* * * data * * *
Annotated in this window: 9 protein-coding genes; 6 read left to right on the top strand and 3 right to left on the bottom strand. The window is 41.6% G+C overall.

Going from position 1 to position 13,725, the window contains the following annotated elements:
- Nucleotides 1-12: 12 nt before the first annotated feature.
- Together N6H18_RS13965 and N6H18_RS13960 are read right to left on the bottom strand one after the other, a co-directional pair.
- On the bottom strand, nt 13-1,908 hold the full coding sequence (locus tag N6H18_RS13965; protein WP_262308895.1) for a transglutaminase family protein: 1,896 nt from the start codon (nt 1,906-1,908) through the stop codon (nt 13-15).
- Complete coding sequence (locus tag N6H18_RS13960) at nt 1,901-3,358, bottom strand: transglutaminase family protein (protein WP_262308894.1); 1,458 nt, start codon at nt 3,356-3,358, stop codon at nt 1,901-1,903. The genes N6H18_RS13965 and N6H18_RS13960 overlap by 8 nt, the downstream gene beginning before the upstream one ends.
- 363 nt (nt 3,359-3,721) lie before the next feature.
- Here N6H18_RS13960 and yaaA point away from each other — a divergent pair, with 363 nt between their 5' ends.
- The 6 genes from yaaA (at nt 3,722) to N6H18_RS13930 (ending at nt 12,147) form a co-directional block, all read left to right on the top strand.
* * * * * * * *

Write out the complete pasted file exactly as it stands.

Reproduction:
Annotated in this window: 9 protein-coding genes; 6 read left to right on the top strand and 3 right to left on the bottom strand. The window is 41.6% G+C overall.

Going from position 1 to position 13,725, the window contains the following annotated elements:
- Nucleotides 1-12: 12 nt before the first annotated feature.
- Together N6H18_RS13965 and N6H18_RS13960 are read right to left on the bottom strand one after the other, a co-directional pair.
- On the bottom strand, nt 13-1,908 hold the full coding sequence (locus tag N6H18_RS13965; protein WP_262308895.1) for a transglutaminase family protein: 1,896 nt from the start codon (nt 1,906-1,908) through the stop codon (nt 13-15).
- Complete coding sequence (locus tag N6H18_RS13960) at nt 1,901-3,358, bottom strand: transglutaminase family protein (protein WP_262308894.1); 1,458 nt, start codon at nt 3,356-3,358, stop codon at nt 1,901-1,903. The genes N6H18_RS13965 and N6H18_RS13960 overlap by 8 nt, the downstream gene beginning before the upstream one ends.
- 363 nt (nt 3,359-3,721) lie before the next feature.
- Here N6H18_RS13960 and yaaA point away from each other — a divergent pair, with 363 nt between their 5' ends.
- The 6 genes from yaaA (at nt 3,722) to N6H18_RS13930 (ending at nt 12,147) form a co-directional block, all read left to right on the top strand.